That officer did not kill me. He didn't even render a ticket. To this day, I have no idea what he thought was happening to me. Did he think I was on drugs I shouldn't have been on? drugs I should have taken? ...crazy? ...hoping he wasn't one of "those cops?" I am not someone who thinks all members of the police force are racist, but they do work within a racist system. And they need to be part of the solution to correct that system. I am glad that there are members of the force who speak out; especially those of ostensible European descent. I am heartened to see that in a number of places police are joining in the protests and speaking with people who are feeling the recent murder very deeply. I hope that the trend continues and reaches a crescendo of justice that rocks the world.

And I am tired. I am tired of knowing that women of color have been systematically deprived of their right to determine their reproductive options, through rape and forced sterilizations. I am tired of knowing that the differences between a guilty and a not guilty verdict, and between a prison sentence and none, are not functions of actual guilt but of the availability of financial resources. I am tired of knowing that the already marginalized in this country are pushed even further to the fringes by pandemic disease. I am tired of worrying about my brother, uncles, cousins, and friends possibly not coming home after traffic stops. I am tired of reviewing history, seeing the same patterns, and wondering when we will learn from the mistakes of our forebears. I am tired of asking myself, "were they really mistakes, though? Or were they calculated actions?" I am tired of being verbally attacked when I speak the truth about inequality and inequity in this country and the world. I am tired of being tired.

People who are fed up with having to stay home or protect themselves due to the pandemic, the three months of social distancing we have had: I implore you to consider the extent to which people of color in this society have had to do that since we were too little to understand why. Many are required to wear invisible masks every day to keep themselves safe from harm, and those who refuse to comply often suffer for it. Many are required to make sure they are home before it gets too dark, though broad daylight is clearly not a good time either. Many make sure to maintain a certain distance from others, particularly White others, in order to avoid being perceived as aggressive. Just like you, they are behaving in these and other ways in the hope of preserving their lives. Perhaps unlike you, they have had to do these things for 20, 30, 50 years. Magnify your current trauma by that amount of time, and you might begin to grasp how they feel.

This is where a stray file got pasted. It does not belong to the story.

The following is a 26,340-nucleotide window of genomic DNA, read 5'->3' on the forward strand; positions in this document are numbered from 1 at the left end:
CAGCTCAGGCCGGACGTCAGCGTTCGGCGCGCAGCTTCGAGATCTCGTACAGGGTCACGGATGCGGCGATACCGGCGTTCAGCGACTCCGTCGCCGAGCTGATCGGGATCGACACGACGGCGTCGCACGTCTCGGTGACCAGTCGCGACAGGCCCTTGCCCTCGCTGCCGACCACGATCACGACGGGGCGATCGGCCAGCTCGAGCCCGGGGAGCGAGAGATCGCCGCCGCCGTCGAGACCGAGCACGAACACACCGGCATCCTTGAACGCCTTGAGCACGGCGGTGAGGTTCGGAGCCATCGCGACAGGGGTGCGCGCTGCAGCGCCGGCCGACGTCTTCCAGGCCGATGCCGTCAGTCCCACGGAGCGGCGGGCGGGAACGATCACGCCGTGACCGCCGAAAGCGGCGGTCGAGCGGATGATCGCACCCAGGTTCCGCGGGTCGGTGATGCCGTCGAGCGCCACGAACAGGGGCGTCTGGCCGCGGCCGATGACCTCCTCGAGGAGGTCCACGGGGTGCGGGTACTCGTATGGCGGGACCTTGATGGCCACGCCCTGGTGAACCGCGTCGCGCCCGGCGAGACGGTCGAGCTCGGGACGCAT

To my friends and family protesting, I love and appreciate you. I am lighting candles for your safety and for these demonstrations to remain peaceful and productive. To my friends and family who have raised your own voices in pursuit of justice, I love and appreciate you. To the people who are suffering through multiple traumas, I pray that you are able to see an end to this painful journey, and that you might find peace and joy during and after.

Laugh, cry, air-hug, blow bubbles. Meditate, dance, Zoom, walk. Self-care is always necessary; it is absolutely essential right now. Love and hugs to all.